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The Best Horror Movies on Netflix Instant Watch
Oh, Scary Movies...
What are the best horror movies on Netflix Instant Watch? Wise of you to ask. Just step into this dark mansion, and we will tell you.
Just kidding. Finding out what the scariest movies on Netflix are is just what the witch-doctors here at the Institute for Inane Science wanted to find out.
Netflix offers a lot, so we had to do a lot of combing through the dusty archives with our creepy combs. But eventually, we came up with a few winners, a few ghosts, and mild case of conjunctivitis.
As you will notice, what follows is a short list. Reason for this is that, put simply, there aren't as many great horror movies out there as with other genres, especially when you narrow that down to what Netflix offers. That may sound strange, but it's just not as popular a genre in the mainstream as action, drama, and comedy.
Most horror outings are weird, low-budget slashers or C-movie schlock. Now, I like schlock like anybody else, but there must be room for the greats. And with a little looking, you can find some absolute classics in the Netflix catalogue. Here, we wanted to showcase the popular and palatable. So, with enough palatial vocabulary to prickle a possum's pile of pancakes, on to the movies!
Made over four decades ago, 1973's The Exorcist is still considered to be one of the most frightening movies ever made. Ellen Burstyn stars as a successful actress, whose daughter (Linda Blair) falls victim to a demonic force that must be eradicated. Priests are sent in to battle the evil, but to no avail.
This film is brimming with great moviemaking, and swept a good deal of the 1974 awards ceremonies -- a great director in William Friedkin (Golden Globe, Best Picture and Best Direction), excellent sound design (Academy Award, Best Sound) and a wonderful script (Academy Award, Best Writing Adapted Screenplay). A fantastic flick that will give you goosebumps.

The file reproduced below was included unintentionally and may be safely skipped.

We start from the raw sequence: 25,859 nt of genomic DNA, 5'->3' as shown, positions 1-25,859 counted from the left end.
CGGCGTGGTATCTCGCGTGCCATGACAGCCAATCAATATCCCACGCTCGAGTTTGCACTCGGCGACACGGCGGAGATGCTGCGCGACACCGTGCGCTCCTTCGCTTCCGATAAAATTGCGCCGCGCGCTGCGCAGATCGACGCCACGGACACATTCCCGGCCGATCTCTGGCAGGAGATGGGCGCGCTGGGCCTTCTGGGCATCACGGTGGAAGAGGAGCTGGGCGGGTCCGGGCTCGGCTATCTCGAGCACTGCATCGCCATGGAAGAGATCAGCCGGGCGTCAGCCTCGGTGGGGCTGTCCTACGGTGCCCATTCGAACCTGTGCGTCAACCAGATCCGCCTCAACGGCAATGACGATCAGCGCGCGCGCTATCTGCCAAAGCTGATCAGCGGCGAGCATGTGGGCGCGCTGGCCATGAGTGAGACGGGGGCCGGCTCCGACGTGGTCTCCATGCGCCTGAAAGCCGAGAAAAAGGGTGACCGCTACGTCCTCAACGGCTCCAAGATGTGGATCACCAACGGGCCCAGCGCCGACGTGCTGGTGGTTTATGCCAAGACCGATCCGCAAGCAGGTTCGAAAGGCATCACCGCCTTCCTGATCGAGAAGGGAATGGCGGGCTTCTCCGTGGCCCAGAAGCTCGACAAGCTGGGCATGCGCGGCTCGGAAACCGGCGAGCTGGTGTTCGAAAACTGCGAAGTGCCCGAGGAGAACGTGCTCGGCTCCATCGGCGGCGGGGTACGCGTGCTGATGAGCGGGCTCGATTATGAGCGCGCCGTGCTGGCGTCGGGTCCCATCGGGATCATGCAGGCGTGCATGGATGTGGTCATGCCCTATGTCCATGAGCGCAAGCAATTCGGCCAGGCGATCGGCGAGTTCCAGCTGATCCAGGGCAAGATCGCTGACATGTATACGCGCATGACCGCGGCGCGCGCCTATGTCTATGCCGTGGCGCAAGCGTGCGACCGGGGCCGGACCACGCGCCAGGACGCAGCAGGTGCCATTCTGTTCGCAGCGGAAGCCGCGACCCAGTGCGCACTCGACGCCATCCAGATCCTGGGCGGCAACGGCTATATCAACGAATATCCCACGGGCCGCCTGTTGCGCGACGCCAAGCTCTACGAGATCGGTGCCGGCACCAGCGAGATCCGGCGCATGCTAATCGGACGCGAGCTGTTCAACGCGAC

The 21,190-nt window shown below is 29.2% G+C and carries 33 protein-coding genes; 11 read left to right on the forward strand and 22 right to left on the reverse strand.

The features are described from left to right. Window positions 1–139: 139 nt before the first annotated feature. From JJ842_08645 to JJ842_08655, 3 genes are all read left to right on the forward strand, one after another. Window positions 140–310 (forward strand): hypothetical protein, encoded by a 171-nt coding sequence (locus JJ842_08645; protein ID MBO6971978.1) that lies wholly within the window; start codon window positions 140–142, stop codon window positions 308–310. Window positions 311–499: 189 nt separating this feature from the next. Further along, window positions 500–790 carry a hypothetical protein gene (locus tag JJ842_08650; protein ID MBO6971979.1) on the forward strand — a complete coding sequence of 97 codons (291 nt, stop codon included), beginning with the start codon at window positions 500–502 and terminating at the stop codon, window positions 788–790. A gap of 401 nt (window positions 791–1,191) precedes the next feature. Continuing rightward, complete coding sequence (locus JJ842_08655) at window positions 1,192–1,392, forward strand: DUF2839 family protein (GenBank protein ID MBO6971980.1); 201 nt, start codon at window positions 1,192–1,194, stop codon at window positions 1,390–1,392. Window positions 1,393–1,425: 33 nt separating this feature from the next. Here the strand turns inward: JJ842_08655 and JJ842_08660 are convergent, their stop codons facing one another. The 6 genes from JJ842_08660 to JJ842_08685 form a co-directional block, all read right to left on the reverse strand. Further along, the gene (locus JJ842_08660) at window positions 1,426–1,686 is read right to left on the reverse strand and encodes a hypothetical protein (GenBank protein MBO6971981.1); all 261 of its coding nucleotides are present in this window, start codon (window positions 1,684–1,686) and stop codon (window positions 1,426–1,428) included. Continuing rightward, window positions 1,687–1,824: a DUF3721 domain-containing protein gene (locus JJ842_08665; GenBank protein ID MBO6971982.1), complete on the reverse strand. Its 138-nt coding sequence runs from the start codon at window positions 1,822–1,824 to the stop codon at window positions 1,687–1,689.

Rosemary's Baby was a box-office and critical smash when it came out. Following on the success of other films, Mia Farrow plays a young mother-to-be who moves with her hubby (Nick Cassevettes) into a beautiful old apartment building in New York. But as time passes, it seems that her neighbors may be at best nefarious, and at worst demon-worshippers. This is an expertly made film, and it is often on the lists of best horror-thrillers.
The Snowtown Murders
The Snowtown Murders is a stripped down flick based around the grisly real-life events of the same name that happened in Australia many years ago.
Similar in style to a Gus Van Sant motif (see Van Sant’s Elefant), Snowtown revolves around John Bunting, a Manson-like figure that rounds up a small group of family and friends, those afraid of and loyal to him, and begins a ritual of killing local criminals and suspected deviants. Eventually, this “vigilantism” starts hitting wider and wider targets, and the ending is as frightening as it is sobering. This is an excellent film to see, though it can be a bit slow (and bleak) in parts.
Night of the Living Dead
Long before the zombie craze that has enraptured the country the last few years, there was a little movie called Night of the Living Dead. Directed by horror aficionado George Romero in 1968, Night of the Living Dead predates almost any zombie film, in fact.
Widely regarded to be one of the best and scariest horror films ever made the story on its surface is actually pretty simple and straight forward: a young woman starts realizing that everyone around her acting strange, so she holes up in a creepy house with a band of others and desperately fights off the undead.
But peel back the story a layer, and you see what's truly frightful here. The film evokes in the audience a sense of dread that has to do with the insanity and hopelessness that comes with society's breakdown. This film works on a more existential level than most, and that's what helps make it so dang good.
Night of the Living Dead has an eerie quality to it and unerringly great editing, acting and direction.